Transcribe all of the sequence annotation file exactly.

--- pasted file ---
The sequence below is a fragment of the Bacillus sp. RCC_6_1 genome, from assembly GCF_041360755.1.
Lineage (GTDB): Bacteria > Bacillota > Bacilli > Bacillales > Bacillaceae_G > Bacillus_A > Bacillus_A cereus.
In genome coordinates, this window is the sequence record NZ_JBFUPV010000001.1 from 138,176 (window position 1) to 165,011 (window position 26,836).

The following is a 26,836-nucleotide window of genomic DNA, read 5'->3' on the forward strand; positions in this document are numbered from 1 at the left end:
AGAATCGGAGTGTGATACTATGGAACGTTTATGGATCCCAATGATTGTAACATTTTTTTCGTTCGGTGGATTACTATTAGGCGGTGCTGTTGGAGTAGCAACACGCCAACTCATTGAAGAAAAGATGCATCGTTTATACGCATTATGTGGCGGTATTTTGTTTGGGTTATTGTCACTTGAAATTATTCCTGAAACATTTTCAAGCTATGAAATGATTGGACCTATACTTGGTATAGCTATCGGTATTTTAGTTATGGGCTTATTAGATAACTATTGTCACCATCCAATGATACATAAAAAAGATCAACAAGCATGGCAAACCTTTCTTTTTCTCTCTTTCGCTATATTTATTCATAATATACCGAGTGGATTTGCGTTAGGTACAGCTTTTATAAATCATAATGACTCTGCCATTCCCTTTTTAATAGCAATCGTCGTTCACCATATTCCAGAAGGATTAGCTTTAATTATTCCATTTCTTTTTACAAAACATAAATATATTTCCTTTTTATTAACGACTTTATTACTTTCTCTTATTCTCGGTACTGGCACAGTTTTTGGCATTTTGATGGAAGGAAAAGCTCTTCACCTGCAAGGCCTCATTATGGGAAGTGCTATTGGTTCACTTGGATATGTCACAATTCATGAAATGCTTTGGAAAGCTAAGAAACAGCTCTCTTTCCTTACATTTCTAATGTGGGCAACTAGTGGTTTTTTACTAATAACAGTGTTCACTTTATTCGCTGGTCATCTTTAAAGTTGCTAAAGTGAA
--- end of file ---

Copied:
The sequence below is a fragment of the Bacillus sp. RCC_6_1 genome, from assembly GCF_041360755.1.
Lineage (GTDB): Bacteria > Bacillota > Bacilli > Bacillales > Bacillaceae_G > Bacillus_A > Bacillus_A cereus.
In genome coordinates, this window is the sequence record NZ_JBFUPV010000001.1 from 138,176 (window position 1) to 165,011 (window position 26,836).

The following is a 26,836-nucleotide window of genomic DNA, read 5'->3' on the forward strand; positions in this document are numbered from 1 at the left end:
AGAATCGGAGTGTGATACTATGGAACGTTTATGGATCCCAATGATTGTAACATTTTTTTCGTTCGGTGGATTACTATTAGGCGGTGCTGTTGGAGTAGCAACACGCCAACTCATTGAAGAAAAGATGCATCGTTTATACGCATTATGTGGCGGTATTTTGTTTGGGTTATTGTCACTTGAAATTATTCCTGAAACATTTTCAAGCTATGAAATGATTGGACCTATACTTGGTATAGCTATCGGTATTTTAGTTATGGGCTTATTAGATAACTATTGTCACCATCCAATGATACATAAAAAAGATCAACAAGCATGGCAAACCTTTCTTTTTCTCTCTTTCGCTATATTTATTCATAATATACCGAGTGGATTTGCGTTAGGTACAGCTTTTATAAATCATAATGACTCTGCCATTCCCTTTTTAATAGCAATCGTCGTTCACCATATTCCAGAAGGATTAGCTTTAATTATTCCATTTCTTTTTACAAAACATAAATATATTTCCTTTTTATTAACGACTTTATTACTTTCTCTTATTCTCGGTACTGGCACAGTTTTTGGCATTTTGATGGAAGGAAAAGCTCTTCACCTGCAAGGCCTCATTATGGGAAGTGCTATTGGTTCACTTGGATATGTCACAATTCATGAAATGCTTTGGAAAGCTAAGAAACAGCTCTCTTTCCTTACATTTCTAATGTGGGCAACTAGTGGTTTTTTACTAATAACAGTGTTCACTTTATTCGCTGGTCATCTTTAAAGTTGCTAAAGTGAA